Featured Blues Review – 2 of 6 

daniel seymourcd imageDaniel Seymour & Mark Robinson – Chug It Down and Go

Blind Chihuahua Records

10 Songs, 39 minutes

Daniel Seymour and Mark Robinson, both originally from Indiana, have long ago found their place in the Nashville music world as both solid session players and as solo performers and occasional sidemen. Robinson fronts the Mark Robinson Blues Band, with a fan base the spans the U.S. and reaches into the European Union. Seymour performs his songs in such iconic Nashville venues as Brown’s Diner, and is also known by fans on both sides of the Atlantic as a touring bassist for artists such as David Olney.

Chug It Down and Go – produced and engineered by Seymour and Robinson at Guido’s South Studio – features ten original songs written by Seymour and Robinson, either individually, or collaboratively. The album’s personnel include Seymour on vocals, guitar, upright bass, mandolin, ukulele, auto-harp, Marxophone, and percussion, along with Robinson on vocals, guitar, dobro, banjo, lap steel, resonator, harmonica, high-strung guitar, drums, percussion, and kazoo. Additional musicians include Pat McInerney on drums and percussion; David Olney on harmonica; Michael Webb on accordion; and Bill & Melanie Davis on backup vocals.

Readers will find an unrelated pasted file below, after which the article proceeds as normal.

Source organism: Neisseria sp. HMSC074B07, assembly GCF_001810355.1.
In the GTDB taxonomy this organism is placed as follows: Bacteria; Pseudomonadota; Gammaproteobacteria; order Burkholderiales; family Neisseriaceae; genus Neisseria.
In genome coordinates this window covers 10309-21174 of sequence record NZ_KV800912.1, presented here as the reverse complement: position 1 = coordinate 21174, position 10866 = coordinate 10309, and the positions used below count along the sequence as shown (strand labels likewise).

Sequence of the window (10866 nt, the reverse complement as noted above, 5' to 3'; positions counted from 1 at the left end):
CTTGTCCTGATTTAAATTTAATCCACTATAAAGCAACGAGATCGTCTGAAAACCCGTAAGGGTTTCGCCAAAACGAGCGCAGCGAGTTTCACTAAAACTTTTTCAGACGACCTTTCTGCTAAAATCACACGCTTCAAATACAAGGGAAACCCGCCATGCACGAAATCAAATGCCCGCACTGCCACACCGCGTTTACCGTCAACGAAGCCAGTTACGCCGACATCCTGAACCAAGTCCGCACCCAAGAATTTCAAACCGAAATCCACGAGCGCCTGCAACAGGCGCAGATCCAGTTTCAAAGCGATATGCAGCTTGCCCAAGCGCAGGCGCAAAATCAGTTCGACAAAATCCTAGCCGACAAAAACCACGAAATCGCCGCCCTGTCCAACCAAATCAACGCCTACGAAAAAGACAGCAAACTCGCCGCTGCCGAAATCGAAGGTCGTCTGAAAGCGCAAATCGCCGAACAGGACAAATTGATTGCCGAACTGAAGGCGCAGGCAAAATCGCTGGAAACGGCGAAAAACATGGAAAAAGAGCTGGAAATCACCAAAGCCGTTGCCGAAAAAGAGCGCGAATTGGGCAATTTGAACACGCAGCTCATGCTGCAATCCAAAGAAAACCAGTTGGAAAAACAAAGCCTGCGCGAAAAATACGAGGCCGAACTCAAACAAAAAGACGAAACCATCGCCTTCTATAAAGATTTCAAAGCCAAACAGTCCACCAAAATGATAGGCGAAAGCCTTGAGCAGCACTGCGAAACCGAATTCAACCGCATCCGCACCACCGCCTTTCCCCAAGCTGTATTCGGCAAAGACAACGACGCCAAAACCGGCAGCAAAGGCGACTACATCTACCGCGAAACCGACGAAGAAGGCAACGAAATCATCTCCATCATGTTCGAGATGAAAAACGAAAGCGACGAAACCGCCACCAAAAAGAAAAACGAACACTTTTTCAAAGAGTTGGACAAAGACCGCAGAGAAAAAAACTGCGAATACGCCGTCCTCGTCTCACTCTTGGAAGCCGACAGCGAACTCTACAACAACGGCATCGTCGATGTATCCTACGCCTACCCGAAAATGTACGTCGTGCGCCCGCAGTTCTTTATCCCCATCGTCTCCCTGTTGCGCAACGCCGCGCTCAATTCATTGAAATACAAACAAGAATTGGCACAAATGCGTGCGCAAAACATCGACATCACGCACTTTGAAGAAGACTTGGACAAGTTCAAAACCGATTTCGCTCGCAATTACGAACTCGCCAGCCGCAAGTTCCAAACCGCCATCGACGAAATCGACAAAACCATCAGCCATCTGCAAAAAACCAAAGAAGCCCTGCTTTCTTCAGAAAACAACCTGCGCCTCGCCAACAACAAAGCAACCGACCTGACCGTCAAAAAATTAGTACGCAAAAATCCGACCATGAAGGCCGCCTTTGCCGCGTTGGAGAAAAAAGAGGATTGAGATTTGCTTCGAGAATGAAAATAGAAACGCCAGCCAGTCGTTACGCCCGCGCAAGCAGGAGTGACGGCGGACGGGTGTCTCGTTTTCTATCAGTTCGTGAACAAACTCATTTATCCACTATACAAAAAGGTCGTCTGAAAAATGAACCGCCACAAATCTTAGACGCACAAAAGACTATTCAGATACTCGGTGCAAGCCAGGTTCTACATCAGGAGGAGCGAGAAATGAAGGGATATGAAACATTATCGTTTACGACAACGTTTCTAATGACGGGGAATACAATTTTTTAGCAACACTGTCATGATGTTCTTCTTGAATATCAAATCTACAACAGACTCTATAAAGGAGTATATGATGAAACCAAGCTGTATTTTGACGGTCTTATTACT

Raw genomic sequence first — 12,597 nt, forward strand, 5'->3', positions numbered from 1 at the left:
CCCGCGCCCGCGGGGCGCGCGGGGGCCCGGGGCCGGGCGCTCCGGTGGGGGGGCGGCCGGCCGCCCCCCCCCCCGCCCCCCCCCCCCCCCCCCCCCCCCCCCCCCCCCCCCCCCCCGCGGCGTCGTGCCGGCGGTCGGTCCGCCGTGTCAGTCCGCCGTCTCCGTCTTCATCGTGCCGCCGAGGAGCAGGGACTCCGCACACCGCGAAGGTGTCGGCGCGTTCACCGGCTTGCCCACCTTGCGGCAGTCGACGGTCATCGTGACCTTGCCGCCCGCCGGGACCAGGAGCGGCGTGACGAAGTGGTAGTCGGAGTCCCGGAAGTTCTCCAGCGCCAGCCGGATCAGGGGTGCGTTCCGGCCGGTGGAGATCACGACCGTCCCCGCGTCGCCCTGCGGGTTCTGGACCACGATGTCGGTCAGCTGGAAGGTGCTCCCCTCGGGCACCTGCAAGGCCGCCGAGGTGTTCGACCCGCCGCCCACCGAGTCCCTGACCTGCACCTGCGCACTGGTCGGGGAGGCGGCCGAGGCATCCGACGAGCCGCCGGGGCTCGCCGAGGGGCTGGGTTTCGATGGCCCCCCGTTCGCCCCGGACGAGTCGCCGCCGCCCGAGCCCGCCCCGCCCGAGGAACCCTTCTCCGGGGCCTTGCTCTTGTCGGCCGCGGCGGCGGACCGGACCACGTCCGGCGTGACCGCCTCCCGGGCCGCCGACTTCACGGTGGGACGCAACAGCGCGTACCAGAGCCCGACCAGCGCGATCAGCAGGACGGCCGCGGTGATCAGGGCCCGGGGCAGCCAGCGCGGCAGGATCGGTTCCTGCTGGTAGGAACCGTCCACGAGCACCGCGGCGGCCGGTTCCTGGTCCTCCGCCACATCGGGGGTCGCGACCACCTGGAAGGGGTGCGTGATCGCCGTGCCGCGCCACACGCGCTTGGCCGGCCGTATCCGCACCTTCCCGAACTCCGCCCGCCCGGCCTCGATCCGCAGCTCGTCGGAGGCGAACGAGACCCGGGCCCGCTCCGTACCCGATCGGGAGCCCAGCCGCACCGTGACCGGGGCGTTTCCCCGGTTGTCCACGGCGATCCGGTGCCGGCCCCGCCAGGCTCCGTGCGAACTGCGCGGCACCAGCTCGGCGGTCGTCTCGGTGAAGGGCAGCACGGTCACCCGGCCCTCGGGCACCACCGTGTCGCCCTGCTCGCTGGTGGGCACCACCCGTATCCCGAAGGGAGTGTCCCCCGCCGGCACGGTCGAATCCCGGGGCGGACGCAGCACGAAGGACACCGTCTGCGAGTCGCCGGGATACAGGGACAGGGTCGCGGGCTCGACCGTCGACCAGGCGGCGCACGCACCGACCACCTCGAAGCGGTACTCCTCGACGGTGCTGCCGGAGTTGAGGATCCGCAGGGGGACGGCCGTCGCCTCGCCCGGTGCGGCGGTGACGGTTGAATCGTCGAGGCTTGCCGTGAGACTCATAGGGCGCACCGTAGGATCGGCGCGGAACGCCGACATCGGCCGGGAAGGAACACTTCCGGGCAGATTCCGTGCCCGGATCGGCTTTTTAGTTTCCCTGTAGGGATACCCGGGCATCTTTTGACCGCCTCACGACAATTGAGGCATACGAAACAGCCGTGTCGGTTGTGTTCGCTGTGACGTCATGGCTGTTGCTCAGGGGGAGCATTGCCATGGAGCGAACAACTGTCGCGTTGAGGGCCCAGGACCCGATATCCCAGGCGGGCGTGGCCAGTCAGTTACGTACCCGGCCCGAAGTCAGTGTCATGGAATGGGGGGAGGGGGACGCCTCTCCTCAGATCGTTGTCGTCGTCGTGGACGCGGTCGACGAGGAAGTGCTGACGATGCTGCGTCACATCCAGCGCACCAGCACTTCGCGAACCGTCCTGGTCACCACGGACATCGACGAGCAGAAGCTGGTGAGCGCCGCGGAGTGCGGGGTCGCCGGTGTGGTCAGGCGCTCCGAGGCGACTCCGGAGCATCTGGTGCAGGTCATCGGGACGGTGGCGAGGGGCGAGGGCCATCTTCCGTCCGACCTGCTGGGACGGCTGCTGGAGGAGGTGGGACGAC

The songs on Chug it Down and Go represent a fairly comprehensive overview of blues, roots and Americana music, played by a couple of guys who really get it! It covers everything from jug-band music to country blues to Cajun, Western Swing, and even old-timey jazz.

The opening track, “Chug It Down and Go,” a sort of drinking anthem, is an up-tempo foot-stomper sung by Seymour, and punctuated by some tasty slide guitar action.

The up-tempo Cajun reel “One Eye Blue” is a really catchy love song that Robinson co-wrote with John Hadley, and is definitely one of my favorites on the CD. The propulsive accordion is courtesy of Michael Webb.

Co-written by Seymour and Robinson, “Barefoot Gal” was originally conceived of as a jump blues, but it somehow managed to morph into jug band territory, and it does so proudly. Robinson’s staccato banjo and his languid vocals feel perfect for the song, as does David Olney’s meandering harmonica fills.